ADDIS ABABA, The Zimbabwean military’s takeover of power and detention of President Robert Mugabe “seems like a coup”, key regional bloc the African Union says.

Its head, Alpha Conde, said the AU demands an immediate return to constitutional order.

The military denies staging a coup, saying that Mugabe is safe and that it was acting against “criminals” surrounding him.

Their move follows a power struggle over who might replace Mugabe.

His vice-president, Emmerson Mnangagwa was fired last week, making Mugabe’s wife Grace the president’s likely successor – but leaving top military officials feeling sidelined.

Mugabe, 93, has dominated the country’s political scene since it gained independence from the UK in 1980.

Responding to the developments, Conde, who is also Guinea’s president, said Zimbabwean soldiers “had obviously attempted to take power”.

The AU had “serious concern” at the situation and “reiterates its full support to the country’s legal institutions”, the statement said.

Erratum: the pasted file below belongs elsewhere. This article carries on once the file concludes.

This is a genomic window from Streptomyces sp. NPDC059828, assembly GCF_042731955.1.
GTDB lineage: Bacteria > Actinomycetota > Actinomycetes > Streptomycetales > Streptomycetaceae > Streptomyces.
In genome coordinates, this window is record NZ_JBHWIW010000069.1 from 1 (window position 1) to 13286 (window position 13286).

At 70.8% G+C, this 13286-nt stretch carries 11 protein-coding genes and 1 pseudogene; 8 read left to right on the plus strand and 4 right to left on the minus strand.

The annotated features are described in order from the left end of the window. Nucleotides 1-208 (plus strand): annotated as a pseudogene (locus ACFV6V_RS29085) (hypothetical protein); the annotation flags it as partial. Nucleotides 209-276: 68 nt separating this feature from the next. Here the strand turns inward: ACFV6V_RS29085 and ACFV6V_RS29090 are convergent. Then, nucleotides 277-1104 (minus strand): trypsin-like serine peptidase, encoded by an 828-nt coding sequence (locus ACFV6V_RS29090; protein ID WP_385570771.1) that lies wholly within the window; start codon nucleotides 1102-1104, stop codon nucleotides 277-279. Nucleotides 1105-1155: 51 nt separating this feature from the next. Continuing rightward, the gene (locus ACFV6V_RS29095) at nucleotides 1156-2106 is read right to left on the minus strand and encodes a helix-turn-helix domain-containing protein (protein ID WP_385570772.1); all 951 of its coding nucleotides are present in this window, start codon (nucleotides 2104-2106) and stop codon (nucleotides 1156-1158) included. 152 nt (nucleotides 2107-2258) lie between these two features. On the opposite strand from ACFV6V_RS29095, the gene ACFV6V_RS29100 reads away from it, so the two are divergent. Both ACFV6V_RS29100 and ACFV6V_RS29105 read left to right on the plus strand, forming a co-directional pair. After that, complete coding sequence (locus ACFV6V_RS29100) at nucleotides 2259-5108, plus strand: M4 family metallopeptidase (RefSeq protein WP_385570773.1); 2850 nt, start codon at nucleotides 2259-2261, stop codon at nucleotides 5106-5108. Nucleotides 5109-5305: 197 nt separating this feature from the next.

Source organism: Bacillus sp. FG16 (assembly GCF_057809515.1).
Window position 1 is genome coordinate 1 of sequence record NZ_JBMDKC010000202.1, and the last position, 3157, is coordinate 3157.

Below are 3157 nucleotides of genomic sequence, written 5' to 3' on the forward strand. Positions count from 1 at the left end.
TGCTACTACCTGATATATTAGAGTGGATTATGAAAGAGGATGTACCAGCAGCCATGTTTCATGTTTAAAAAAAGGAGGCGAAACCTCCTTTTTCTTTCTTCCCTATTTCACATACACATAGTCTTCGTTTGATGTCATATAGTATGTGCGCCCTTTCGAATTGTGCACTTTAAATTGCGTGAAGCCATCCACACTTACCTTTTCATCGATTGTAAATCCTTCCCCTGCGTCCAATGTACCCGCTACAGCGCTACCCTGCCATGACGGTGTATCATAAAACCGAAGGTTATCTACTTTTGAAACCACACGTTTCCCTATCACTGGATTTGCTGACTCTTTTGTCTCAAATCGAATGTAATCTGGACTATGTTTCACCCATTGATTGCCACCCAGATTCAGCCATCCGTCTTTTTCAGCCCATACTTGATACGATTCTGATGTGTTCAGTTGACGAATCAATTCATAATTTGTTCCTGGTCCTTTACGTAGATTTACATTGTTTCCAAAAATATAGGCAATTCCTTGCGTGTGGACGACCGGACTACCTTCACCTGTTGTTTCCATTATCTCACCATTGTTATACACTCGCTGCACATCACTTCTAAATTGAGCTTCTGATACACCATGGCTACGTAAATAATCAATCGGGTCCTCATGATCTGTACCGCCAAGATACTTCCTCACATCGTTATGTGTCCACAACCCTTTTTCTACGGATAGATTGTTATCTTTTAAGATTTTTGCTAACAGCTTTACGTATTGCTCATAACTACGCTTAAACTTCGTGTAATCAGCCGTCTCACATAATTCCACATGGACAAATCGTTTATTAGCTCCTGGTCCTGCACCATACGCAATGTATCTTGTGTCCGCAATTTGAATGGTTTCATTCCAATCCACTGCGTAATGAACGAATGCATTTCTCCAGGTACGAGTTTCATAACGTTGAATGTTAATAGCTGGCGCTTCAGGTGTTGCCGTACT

After days of tension and rumour, soldiers seized the state broadcaster ZBC late on Tuesday.

A Zimbabwean army officer, Major General Sibusiso Moyo, went on air to say the military was targeting “criminals” around President Mugabe.

“This is not a military takeover of government,” he insisted.

Maj Gen Moyo also said Mugabe and his family were “safe and sound and their security is guaranteed”. It is not clear who is leading the military action.

Since then, military vehicles have been out on the streets of Harare, while gunfire has been heard from northern suburbs where Mugabe and a number of government officials live.

In a statement, the office of South African President Jacob Zuma, said: “President Zuma spoke to President Robert Mugabe earlier today who indicated that he was confined to his home but said that he was fine.”

There has been no direct comment from President Mugabe, nor his wife Grace, whose whereabouts are unclear.

The rivalry between Grace and Mnangagwa has split the governing Zanu-PF.

Following a call for his dismissal from Grace, Mnangagwa was removed from the vice presidency.

But, army chief Gen Constantino Chiwenga said the army was prepared to act to end purges within Zanu-PF.

Gen Chiwenga is a close ally of Mnangagwa and both are veterans of the 1970s war which ended white minority rule.

A supporter of Grace, Zanu-PF youth wing leader, Kudzai Chipanga, had responded by saying the military should “stay in the barracks”.

But he has now apologised to Gen Chiwenga and other top military officials, saying “we are still young and make mistakes”, ZBC reports.